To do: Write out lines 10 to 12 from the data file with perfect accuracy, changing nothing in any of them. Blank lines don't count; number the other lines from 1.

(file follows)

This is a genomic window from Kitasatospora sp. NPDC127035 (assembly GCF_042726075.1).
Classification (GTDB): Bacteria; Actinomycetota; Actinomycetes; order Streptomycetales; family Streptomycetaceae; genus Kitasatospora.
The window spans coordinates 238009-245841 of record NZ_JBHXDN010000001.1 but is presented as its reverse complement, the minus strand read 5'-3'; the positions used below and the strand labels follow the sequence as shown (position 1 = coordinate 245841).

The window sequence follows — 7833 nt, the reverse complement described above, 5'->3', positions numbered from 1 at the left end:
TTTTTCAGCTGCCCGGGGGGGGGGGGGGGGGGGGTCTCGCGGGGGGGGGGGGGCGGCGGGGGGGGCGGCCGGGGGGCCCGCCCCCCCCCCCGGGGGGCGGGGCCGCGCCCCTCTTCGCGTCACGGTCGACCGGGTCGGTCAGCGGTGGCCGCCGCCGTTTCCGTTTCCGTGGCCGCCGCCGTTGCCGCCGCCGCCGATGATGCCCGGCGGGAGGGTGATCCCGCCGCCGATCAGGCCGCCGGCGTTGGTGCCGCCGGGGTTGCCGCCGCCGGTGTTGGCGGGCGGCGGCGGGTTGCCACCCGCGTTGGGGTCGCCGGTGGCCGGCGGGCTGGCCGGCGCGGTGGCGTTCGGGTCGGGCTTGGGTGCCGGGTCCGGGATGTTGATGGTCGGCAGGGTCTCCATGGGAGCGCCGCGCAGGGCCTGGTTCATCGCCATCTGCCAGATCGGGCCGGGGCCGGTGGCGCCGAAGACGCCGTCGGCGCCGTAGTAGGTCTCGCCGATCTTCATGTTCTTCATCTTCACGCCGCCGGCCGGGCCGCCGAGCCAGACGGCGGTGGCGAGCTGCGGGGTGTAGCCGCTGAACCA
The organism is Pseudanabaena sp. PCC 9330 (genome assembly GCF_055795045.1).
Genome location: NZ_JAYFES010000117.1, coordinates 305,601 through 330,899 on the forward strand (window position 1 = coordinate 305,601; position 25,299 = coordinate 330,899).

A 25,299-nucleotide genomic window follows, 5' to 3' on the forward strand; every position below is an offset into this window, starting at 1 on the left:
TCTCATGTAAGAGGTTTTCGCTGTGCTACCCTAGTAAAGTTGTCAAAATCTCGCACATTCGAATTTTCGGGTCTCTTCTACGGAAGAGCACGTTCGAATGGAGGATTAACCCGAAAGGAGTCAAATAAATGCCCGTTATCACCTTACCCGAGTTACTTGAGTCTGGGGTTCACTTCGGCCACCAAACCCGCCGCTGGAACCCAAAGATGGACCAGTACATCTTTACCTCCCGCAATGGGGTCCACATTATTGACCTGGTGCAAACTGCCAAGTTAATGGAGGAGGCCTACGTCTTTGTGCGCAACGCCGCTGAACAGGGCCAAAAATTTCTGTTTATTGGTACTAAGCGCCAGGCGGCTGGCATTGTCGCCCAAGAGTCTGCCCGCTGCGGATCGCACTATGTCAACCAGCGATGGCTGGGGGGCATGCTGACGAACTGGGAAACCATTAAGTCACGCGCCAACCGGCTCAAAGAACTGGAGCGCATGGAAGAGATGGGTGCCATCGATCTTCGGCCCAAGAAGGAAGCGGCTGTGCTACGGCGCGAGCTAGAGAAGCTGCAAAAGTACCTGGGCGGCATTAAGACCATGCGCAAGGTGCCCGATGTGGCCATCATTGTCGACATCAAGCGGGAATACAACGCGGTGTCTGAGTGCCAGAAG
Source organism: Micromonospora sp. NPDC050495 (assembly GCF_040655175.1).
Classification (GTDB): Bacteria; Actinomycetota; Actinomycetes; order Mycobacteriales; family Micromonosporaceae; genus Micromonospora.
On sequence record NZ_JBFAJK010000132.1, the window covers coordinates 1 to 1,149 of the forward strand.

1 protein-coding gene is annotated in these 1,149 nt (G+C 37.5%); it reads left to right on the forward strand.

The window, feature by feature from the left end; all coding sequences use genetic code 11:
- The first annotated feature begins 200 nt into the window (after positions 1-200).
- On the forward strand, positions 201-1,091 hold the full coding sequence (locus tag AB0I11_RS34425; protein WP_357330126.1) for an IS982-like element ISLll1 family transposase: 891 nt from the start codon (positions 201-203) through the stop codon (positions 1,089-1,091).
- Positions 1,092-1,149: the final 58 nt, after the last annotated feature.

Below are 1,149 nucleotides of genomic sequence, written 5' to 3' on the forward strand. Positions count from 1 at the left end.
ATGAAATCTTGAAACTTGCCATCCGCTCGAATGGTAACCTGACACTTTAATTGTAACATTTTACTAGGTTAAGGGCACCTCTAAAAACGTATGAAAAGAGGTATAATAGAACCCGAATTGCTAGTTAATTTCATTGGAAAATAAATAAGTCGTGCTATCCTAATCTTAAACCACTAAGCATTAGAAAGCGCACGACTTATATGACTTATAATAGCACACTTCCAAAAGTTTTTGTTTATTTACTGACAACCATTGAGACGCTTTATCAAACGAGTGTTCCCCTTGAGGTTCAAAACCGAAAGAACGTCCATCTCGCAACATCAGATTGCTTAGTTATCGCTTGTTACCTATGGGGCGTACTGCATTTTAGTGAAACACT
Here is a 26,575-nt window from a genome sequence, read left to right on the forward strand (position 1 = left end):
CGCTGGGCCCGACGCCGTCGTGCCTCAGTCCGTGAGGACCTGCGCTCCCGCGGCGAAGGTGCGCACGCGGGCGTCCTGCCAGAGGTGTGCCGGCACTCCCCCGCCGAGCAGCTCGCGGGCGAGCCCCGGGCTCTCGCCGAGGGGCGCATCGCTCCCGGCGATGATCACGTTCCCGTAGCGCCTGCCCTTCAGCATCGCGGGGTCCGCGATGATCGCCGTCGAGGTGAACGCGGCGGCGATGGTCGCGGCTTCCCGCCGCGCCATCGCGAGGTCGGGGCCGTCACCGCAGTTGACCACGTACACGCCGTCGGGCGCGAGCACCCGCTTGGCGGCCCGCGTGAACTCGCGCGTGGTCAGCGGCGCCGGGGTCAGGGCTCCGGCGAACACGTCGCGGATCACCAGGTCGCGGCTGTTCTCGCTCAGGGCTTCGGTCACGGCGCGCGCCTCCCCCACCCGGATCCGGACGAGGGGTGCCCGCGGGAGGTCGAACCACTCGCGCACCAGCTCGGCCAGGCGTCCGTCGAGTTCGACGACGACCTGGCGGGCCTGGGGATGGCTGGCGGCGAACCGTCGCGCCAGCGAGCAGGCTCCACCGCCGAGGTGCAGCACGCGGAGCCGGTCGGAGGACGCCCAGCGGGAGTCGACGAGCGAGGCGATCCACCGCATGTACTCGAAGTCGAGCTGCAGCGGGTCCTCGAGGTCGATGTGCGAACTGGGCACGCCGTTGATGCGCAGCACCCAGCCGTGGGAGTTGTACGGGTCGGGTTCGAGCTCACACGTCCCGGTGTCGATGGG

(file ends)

Source organism: Micromonospora sp. NPDC050495 (assembly GCF_040655175.1).
Classification (GTDB): Bacteria; Actinomycetota; Actinomycetes; order Mycobacteriales; family Micromonosporaceae; genus Micromonospora.
On sequence record NZ_JBFAJK010000132.1, the window covers coordinates 1 to 1,149 of the forward strand.